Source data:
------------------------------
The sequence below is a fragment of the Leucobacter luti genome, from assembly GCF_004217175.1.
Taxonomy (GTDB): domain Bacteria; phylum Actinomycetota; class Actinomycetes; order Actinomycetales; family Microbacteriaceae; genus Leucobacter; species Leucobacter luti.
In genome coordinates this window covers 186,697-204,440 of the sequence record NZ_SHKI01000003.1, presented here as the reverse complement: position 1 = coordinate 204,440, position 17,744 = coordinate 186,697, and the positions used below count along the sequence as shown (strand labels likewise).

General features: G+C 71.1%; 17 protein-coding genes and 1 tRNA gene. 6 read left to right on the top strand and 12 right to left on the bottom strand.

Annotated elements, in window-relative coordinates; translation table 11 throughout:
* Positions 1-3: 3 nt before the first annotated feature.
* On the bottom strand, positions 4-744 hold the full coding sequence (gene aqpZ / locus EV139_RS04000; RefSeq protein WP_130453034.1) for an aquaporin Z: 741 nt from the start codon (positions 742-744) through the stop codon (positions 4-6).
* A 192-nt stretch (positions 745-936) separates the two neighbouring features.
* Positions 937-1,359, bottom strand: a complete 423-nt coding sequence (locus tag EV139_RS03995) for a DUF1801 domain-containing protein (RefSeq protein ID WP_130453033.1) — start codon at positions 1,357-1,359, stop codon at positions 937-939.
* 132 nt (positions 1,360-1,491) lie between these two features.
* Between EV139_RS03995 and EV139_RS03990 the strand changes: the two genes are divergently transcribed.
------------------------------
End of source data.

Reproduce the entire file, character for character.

The sequence below is a fragment of the Leucobacter luti genome, from assembly GCF_004217175.1.
Taxonomy (GTDB): domain Bacteria; phylum Actinomycetota; class Actinomycetes; order Actinomycetales; family Microbacteriaceae; genus Leucobacter; species Leucobacter luti.
In genome coordinates this window covers 186,697-204,440 of the sequence record NZ_SHKI01000003.1, presented here as the reverse complement: position 1 = coordinate 204,440, position 17,744 = coordinate 186,697, and the positions used below count along the sequence as shown (strand labels likewise).

General features: G+C 71.1%; 17 protein-coding genes and 1 tRNA gene. 6 read left to right on the top strand and 12 right to left on the bottom strand.

Annotated elements, in window-relative coordinates; translation table 11 throughout:
* Positions 1-3: 3 nt before the first annotated feature.
* On the bottom strand, positions 4-744 hold the full coding sequence (gene aqpZ / locus EV139_RS04000; RefSeq protein WP_130453034.1) for an aquaporin Z: 741 nt from the start codon (positions 742-744) through the stop codon (positions 4-6).
* A 192-nt stretch (positions 745-936) separates the two neighbouring features.
* Positions 937-1,359, bottom strand: a complete 423-nt coding sequence (locus tag EV139_RS03995) for a DUF1801 domain-containing protein (RefSeq protein ID WP_130453033.1) — start codon at positions 1,357-1,359, stop codon at positions 937-939.
* 132 nt (positions 1,360-1,491) lie between these two features.
* Between EV139_RS03995 and EV139_RS03990 the strand changes: the two genes are divergently transcribed.